Growth will then top 4% in the final quarter of 2003, Seiders said, and hold around that pace throughout 2004.
“Prepare for a liftoff,” advised Joel Prakken, chairman of Macroeconomic Advisers LLC. The economy is seeing the fastest growth rates “right now” because “the most energy is required in the boost phase,” he said. But even as growth trails off from its initial spurt, the economy should keep on growing in the 4.25%-4.5% all of next year.
Both fiscal and monetary policies are in “perfect” alignment, Prakken said, for a “crescendo” of stimulus, which is an extremely rare occurrence since the two are usually in conflict.
During next year, “as stimulus fades, the rest of the economy will step up and take over,” he said, noting that “it’s the private sector that makes the economy go.”
Factors that will keep the economy perking, according to Prakken, include: stock market gains, a global economic recovery, the increasing competitiveness of U.S. exports from a weakening dollar, production increases following the leanest business inventories ever, a gradual correction of shortages of computer equipment and software and the continuation of “gaudy” acceleration in productivity growth.
“Business spending is picking up gradually, and we are finally getting some support on capital spending, which has been the missing piece of the puzzle,” noted Mike Moran, chief economist for Daiwa Securities America Inc.
Long-term mortgage interest rates, which are currently just above 6%, “are not all that high” Moran said, despite upward momentum since mid-summer. And even if they rose to 7% next year, which would be at the high end of the forecasts offered at the conference, “they would still be at the low end of the range prevailing over the past several years.”
The consensus of panelists was that the Federal Reserve would not move to increase interest rates until it becomes more apparent that the economy is in no danger of entering a deflationary phase and that there is less slack in the economy. That probably won’t happen until late next year or even early in 2005.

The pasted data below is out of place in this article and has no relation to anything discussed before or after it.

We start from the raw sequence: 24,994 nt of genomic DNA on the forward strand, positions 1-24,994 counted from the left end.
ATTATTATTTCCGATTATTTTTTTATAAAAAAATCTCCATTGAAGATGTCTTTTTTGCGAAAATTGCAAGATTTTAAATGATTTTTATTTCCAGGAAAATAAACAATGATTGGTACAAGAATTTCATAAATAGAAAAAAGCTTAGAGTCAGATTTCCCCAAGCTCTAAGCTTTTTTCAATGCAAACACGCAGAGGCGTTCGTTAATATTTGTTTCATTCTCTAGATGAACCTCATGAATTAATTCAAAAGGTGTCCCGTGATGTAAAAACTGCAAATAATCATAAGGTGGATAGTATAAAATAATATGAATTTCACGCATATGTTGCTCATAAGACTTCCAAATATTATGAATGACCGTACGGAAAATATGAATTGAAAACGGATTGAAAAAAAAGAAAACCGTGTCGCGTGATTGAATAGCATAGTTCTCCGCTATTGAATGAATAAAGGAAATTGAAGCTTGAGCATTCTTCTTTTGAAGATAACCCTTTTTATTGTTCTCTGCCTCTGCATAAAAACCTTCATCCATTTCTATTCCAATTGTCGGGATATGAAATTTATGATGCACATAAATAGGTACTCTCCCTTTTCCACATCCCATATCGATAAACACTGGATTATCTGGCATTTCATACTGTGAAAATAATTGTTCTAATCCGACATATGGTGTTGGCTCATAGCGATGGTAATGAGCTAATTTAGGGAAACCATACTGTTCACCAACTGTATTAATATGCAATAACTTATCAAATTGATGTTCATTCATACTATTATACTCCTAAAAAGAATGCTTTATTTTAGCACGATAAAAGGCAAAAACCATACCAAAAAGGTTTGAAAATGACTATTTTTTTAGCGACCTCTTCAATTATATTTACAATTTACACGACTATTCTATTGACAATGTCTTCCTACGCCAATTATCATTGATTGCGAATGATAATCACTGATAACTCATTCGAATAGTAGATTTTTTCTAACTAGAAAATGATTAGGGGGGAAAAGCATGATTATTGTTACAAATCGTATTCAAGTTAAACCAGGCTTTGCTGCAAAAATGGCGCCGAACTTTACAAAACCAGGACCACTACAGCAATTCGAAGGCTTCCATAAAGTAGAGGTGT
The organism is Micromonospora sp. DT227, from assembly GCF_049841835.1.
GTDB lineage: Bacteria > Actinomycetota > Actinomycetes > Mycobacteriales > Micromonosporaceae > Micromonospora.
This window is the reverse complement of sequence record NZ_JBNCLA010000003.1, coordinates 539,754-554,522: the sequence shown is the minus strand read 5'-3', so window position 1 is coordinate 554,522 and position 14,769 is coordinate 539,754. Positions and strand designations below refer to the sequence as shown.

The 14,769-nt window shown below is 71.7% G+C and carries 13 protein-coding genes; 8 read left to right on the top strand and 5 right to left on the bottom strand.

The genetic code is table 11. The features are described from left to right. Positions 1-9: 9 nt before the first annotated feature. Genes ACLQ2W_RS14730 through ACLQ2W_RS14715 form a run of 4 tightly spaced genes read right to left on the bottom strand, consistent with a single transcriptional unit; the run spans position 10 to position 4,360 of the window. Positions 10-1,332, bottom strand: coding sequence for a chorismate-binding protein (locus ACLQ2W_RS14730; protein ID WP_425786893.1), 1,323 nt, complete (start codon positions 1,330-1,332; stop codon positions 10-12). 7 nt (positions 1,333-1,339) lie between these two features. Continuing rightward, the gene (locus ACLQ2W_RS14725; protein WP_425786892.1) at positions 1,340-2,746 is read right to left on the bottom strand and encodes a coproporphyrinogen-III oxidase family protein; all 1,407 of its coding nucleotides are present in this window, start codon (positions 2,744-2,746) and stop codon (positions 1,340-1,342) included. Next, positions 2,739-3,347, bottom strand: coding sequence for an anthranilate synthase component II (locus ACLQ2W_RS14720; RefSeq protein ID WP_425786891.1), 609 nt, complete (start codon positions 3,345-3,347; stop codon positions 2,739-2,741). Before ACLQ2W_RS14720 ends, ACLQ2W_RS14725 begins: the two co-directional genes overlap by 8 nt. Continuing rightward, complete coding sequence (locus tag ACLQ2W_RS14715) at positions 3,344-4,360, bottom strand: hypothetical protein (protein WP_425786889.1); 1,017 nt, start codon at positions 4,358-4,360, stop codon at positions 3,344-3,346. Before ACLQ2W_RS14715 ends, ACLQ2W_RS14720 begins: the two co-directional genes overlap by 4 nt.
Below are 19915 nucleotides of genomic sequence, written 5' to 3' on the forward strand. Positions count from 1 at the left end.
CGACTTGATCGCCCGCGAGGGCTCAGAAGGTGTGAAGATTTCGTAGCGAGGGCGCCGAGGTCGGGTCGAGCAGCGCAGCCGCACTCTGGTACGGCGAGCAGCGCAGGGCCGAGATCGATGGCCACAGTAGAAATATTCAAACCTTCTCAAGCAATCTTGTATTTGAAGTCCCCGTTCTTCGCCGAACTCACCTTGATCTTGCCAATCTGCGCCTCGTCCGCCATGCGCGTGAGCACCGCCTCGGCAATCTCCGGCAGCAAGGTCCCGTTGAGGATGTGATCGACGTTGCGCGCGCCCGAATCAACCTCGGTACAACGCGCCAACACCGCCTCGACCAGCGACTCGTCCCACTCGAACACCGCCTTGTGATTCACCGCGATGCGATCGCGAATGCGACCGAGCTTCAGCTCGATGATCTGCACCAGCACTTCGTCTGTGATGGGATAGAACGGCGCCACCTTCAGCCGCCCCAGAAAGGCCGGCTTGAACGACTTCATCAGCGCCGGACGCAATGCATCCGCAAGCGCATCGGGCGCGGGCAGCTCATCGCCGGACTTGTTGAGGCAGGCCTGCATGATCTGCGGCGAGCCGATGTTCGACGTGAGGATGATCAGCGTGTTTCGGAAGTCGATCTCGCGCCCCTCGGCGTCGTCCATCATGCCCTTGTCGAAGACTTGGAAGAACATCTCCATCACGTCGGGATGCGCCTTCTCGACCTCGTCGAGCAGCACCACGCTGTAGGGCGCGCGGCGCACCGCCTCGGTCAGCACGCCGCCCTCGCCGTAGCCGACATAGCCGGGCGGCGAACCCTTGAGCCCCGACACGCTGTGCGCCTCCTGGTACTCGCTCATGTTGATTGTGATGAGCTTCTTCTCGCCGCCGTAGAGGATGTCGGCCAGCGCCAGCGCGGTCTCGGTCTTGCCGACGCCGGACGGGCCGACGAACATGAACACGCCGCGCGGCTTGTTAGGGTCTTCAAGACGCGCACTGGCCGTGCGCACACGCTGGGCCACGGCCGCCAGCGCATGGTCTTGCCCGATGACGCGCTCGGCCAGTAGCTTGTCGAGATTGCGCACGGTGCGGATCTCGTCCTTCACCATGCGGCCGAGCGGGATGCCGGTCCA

Moran said that unemployment is headed down from its current level, about 6.1%, but the descent will be slow because there will be several more quarters of strong productivity growth and a lot of people who dropped out of the job market will start coming back as the economy improves.
Prakken predicted that the unemployment rate would fall to 5.5% by the end of 2004.
Although a relatively bleak employment picture in recent times would suggest that there shouldn’t have been as much demand for housing as there actually has been, Moran said that “there is a wider market than in the past” because the housing market “has been opened up to segments that have never participated in the market before.”
“Housing prices have held up well,” he added, “and we haven’t had the meltdown in prices that many people were looking for.” And as a result, “more people will be leaning to real estate investment.”
Mitigating against the modest climb in mortgage rates likely next year, Moran said, is the fact that the housing industry has become less interest-rate sensitive.
Home buyers have the option of financing their homes with lower-priced adjustable rate mortgages, he said. Also, they are less averse to buying a home with a higher mortgage rate because they know that when interest rates decline they can go in and refinance inexpensively and easily.
NAHB is forecasting that housing starts will decline from 1.786 million this year to 1.7 million in 2004.
The semi-annual Construction Forecast Conference is sponsored by the National Council of the Housing Industry — the Supplier 100 of NAHB.
Photos by Morris Semiatin